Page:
Grace Michaelson

When Christianity Becomes the Problem

Apr
20

As you have seen on my blog many times, I am a strong follower of the Christian God.  I believe He created me, loves me, sent His Son to die for me, and lives to have personal relationships with us.  Why He does all this blows my mind when I consider how unimportant I am in the grand scheme of the world we live in.  However, He does and I am continually amazed.

Having said that, I don’t know how to feel about the American Christian Church.  I think we’re airing our crap in a way that is breaking God’s heart.  Even “our crap” is not in line with Scripture:

“Why do you look at the speck that is in your brother’s eye, but do not notice the log that is in your own eye? Or how can you say to your brother, ‘Let me take the speck out of your eye,’ and behold, the log is in your own eye? You hypocrite, first take the log out of your own eye, and then you will see clearly to take the speck out of your brother’s eye.” Matthew 7:3-5

John 8:3-11, “As he was speaking, the teachers of religious law and the Pharisees brought a woman who had been caught in the act of adultery. They put her in front of the crowd.  “Teacher,” they said to Jesus, “this woman was caught in the act of adultery. The law of Moses says to stone her. What do you say?”  They were trying to trap him into saying something they could use against him, but Jesus stooped down and wrote in the dust with his finger. They kept demanding an answer, so he stood up again and said, “All right, but let the one who has never sinned throw the first stone!” Then he stooped down again and wrote in the dust. When the accusers heard this, they slipped away one by one, beginning with the oldest, until only Jesus was left in the middle of the crowd with the woman.  Then Jesus stood up again and said to the woman, “Where are your accusers? Didn’t even one of them condemn you?”  “No, Lord,” she said.  And Jesus said, “Neither do I. Go and sin no more.”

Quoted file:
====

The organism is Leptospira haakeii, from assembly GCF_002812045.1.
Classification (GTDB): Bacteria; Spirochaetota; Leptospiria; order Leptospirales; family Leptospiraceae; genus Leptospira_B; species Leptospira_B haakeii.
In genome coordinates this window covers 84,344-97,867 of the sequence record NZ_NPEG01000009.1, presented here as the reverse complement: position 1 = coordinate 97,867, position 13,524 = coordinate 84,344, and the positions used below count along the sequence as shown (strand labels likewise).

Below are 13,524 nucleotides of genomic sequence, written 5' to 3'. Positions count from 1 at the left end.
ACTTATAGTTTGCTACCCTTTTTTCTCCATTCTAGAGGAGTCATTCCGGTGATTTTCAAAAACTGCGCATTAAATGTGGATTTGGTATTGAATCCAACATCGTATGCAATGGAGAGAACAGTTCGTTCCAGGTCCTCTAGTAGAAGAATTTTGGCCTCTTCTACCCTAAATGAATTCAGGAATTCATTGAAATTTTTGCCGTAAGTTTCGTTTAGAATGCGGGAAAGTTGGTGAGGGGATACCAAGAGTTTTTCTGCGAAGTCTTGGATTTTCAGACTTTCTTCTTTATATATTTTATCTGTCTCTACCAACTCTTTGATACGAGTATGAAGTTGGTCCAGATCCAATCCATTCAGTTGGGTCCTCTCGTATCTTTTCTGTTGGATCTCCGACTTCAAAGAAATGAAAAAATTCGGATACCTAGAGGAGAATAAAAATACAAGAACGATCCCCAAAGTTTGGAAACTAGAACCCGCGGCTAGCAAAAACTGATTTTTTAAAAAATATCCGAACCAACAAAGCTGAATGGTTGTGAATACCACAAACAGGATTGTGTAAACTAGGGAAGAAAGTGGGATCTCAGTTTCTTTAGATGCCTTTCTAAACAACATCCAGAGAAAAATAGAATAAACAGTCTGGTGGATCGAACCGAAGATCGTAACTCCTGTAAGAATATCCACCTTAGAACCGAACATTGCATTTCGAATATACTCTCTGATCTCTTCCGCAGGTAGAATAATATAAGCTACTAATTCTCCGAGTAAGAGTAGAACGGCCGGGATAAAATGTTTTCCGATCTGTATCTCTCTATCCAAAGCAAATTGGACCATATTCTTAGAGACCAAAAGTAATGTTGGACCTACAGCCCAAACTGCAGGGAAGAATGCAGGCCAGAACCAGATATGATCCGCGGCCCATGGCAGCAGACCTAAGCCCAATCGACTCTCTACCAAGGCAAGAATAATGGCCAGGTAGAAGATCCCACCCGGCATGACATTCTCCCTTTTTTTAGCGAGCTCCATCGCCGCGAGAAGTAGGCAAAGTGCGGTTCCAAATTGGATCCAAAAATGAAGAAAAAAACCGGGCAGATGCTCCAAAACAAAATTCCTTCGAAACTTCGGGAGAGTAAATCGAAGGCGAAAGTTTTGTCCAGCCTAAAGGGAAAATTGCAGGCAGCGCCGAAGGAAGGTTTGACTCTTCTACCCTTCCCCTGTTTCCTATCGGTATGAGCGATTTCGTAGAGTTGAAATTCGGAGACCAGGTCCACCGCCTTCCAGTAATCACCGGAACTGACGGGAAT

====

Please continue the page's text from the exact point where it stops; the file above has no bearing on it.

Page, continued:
Mark 2:17, “When Jesus heard this, he told them, “Healthy people don’t need a doctor—sick people do. I have come to call not those who think they are righteous, but those who know they are sinners.”

Unfortunately, the American Church has become a group of Pharisees that feel like they can pass judgement on other people’s issues and not worry about their own sin.  Why do I say that?  I say that because of the many people I have met who have been pushed away from the church because we choose strict adherence to a set of rules we have created, not God.  Where is love?  Where is grace?  Where is truth tempered with the knowledge that we’ve all made a mess of our lives, so who are we to pass judgement?

You may be saying to me as you read, well you’re passing judgement.  Your passing judgement on the Christian Church.  No I’m not.  The truth is I know that I’ve done this very same thing more times that I want to admit.  I’ve passed judgement on other’s personal problems, I have gossiped, I have slandered.  It all breaks my heart.  Who am I? who is the Christian Church? Why do we feel the need to categorize sin? Why must we ostracize the very people God has sent us to go into the world and bring into the church?  We’re giving God, our God, a very bad name.

So what is the answer?  Because I know that truth is important and it needs to be spoken.  Sometimes truth does not feel good to say.  Just like this blog post is so difficult for me to write.  I think we need to go back to where are identity is supposed to be.  Is our identity Judge, Jury, and Executioner?  Or is our identity to be Jesus’ Disciples.  As Jesus Disciples, what is the path to take?  What did Jesus do?  He walked with sinners.  He talked to sinners.  Mary Magdalene was a prostitute.  The women at the well was an adulterer, James and John had tempers, Peter had a big mouth.  Did Jesus show any signs of passing judgement or putting on a holier than thou attitude because we haven’t sinned “as bad” as the rest.

What about God the Father?  What does he do?  He puts a prostitute, a foreigner, an adulterer into the lineage of Jesus.  What?! How can this be?  He was and is showing us by example that His Grace trumps.  Does that mean we only show mercy and never speak truth?  No.  However, when truth must be spoken, it must be spoken in grace and love.  You can speak truth if you really know the person.  You can’t speak the truth if your walk with God isn’t in the right path.  You can speak truth if your heart is to help the person.  You can’t speak the truth if in your heart all you want to do is rub their nose in the dirt.